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Are Uber and Lyft Shutting Down Its Operations in California?

In September 2019, California Governor Gavin Newson signed new law, the Assembly Bill 5 otherwise known as (AB5) or “gig worker bill” which went into effect on January 1, 2020. The law requires all employers to reclassify their workers as employees unless they fall under the ABC Test, which would classify them as independent contractors rather than employees.

For a worker to be classified as an independent contractor, all three standards must apply:

  1. The employee is not under the employer’s control.
  2. The employee’s work performed is separate from the employer’s essential business.
  3. The employee performs the same type of work in an independent business.

Independent contractors under California Law are classified as non-employees; therefore, they are exempt from receiving labor protection from their employers such as minimum wage, sick leave, overtime, meal and rest breaks, and worker’s compensation.

Uber and Lyft, popularized ride sharing companies, recently came under fire after being sued by the state of California for failing to comply with the AB5 Law. On August 10, 2020, the Court of Appeal ruled that within ten (10) days, both companies were required to reclassify their drivers as non-exempt employees. Before the ruling was upheld, however, the Court ruled on August 20, 2020 to allow Uber and Lyft operations an extension of stay, granting the ride sharing businesses temporarily until October 2020 to operate as usual without having to change their business models. The ruling came shortly after Uber and Lyft CEO threatened to fully shut down operations if a stay order was not issued. Furthermore, the companies are pouring contributions to propose a statewide ballot into the November 3, 2020 US National elections which would allow voters to decide whether the Uber and Lyft workers will have to be reclassified as employees.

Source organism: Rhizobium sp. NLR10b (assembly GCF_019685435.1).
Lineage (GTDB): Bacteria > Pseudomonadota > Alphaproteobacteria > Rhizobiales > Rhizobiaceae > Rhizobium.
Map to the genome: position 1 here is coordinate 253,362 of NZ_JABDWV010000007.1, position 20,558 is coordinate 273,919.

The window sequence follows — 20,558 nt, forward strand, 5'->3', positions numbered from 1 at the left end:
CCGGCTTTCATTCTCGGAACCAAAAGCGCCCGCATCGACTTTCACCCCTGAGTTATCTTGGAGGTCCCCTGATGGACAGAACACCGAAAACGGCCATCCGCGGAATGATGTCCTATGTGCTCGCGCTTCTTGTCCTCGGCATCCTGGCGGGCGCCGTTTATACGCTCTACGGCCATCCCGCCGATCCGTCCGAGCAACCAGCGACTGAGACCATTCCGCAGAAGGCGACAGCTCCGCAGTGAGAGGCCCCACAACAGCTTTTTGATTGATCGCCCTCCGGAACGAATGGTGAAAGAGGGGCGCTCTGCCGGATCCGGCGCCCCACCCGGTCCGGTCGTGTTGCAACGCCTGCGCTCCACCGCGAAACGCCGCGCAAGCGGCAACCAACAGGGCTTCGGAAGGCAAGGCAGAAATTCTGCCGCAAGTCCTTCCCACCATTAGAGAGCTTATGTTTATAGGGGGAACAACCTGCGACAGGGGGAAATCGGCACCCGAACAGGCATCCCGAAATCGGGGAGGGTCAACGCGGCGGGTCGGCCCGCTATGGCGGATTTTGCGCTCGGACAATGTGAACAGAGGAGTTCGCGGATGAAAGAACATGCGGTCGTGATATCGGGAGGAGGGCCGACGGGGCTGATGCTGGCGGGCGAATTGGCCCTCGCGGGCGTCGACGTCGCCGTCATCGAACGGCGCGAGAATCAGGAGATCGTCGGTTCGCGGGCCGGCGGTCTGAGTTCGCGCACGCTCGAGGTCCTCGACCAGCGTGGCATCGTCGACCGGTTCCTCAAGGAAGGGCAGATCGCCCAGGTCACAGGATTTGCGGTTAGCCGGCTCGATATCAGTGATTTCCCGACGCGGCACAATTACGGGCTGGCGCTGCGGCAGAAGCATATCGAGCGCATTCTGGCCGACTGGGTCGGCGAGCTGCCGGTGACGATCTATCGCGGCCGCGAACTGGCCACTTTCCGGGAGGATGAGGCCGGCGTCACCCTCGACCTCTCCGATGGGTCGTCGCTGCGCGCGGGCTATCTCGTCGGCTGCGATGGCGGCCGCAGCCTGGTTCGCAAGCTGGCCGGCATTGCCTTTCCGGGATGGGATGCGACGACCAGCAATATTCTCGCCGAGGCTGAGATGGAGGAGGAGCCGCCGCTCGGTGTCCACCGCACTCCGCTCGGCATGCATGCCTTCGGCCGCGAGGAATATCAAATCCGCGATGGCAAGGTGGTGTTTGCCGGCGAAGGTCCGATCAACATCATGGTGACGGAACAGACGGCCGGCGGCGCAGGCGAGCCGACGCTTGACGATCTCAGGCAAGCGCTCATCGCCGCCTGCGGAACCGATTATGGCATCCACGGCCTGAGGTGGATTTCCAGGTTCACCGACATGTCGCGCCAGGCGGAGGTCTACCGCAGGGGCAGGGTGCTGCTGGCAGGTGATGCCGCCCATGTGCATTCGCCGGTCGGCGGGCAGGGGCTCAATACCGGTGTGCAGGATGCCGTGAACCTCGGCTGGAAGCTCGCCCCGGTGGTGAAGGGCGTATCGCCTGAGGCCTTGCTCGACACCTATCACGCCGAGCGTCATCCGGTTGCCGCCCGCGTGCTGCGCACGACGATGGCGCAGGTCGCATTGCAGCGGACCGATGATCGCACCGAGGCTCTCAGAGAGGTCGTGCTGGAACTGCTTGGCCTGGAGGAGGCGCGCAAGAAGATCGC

Responding affirmatively on California Proposition 22 ( App-Based Drivers as Contractors and Labor Policies Initiative (2020)) would allow app-based drivers to be classified as independent contractors, therefore, exempting employers from providing benefits otherwise afforded to non-exempt employees. Among other things, the ballot proposes that employers, who do not set working hours for their workers, prohibit workers from other employment opportunities or require acceptance for rides, should not have to classify their workers as employees. Instead, the bill proposes the addition of vehicle insurance and some healthcare coverage for qualified workers who average at least fifteen (15) or more hours per work week.

The question remains to be answered whether Californians will continue enjoying the easily accessible rides after November 3, 2020.

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